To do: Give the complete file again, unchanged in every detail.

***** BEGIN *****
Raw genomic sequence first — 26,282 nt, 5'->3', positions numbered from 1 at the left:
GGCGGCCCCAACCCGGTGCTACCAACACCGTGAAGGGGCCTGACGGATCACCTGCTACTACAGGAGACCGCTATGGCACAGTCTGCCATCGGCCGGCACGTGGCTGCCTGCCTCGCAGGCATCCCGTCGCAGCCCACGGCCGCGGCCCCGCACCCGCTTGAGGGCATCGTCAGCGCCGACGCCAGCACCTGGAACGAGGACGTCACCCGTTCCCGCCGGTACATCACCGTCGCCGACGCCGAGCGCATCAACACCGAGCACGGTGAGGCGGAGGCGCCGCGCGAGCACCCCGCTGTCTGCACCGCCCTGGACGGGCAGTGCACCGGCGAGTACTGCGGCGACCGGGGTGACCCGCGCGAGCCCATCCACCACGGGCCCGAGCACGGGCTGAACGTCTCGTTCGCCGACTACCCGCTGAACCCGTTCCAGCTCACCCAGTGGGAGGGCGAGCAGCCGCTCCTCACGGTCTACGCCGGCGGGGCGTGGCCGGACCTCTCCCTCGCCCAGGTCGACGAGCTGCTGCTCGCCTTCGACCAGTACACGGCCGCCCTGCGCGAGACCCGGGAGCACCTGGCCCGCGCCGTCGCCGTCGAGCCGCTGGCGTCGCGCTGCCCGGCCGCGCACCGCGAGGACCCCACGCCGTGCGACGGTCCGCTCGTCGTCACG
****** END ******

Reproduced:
Raw genomic sequence first — 26,282 nt, 5'->3', positions numbered from 1 at the left:
GGCGGCCCCAACCCGGTGCTACCAACACCGTGAAGGGGCCTGACGGATCACCTGCTACTACAGGAGACCGCTATGGCACAGTCTGCCATCGGCCGGCACGTGGCTGCCTGCCTCGCAGGCATCCCGTCGCAGCCCACGGCCGCGGCCCCGCACCCGCTTGAGGGCATCGTCAGCGCCGACGCCAGCACCTGGAACGAGGACGTCACCCGTTCCCGCCGGTACATCACCGTCGCCGACGCCGAGCGCATCAACACCGAGCACGGTGAGGCGGAGGCGCCGCGCGAGCACCCCGCTGTCTGCACCGCCCTGGACGGGCAGTGCACCGGCGAGTACTGCGGCGACCGGGGTGACCCGCGCGAGCCCATCCACCACGGGCCCGAGCACGGGCTGAACGTCTCGTTCGCCGACTACCCGCTGAACCCGTTCCAGCTCACCCAGTGGGAGGGCGAGCAGCCGCTCCTCACGGTCTACGCCGGCGGGGCGTGGCCGGACCTCTCCCTCGCCCAGGTCGACGAGCTGCTGCTCGCCTTCGACCAGTACACGGCCGCCCTGCGCGAGACCCGGGAGCACCTGGCCCGCGCCGTCGCCGTCGAGCCGCTGGCGTCGCGCTGCCCGGCCGCGCACCGCGAGGACCCCACGCCGTGCGACGGTCCGCTCGTCGTCACG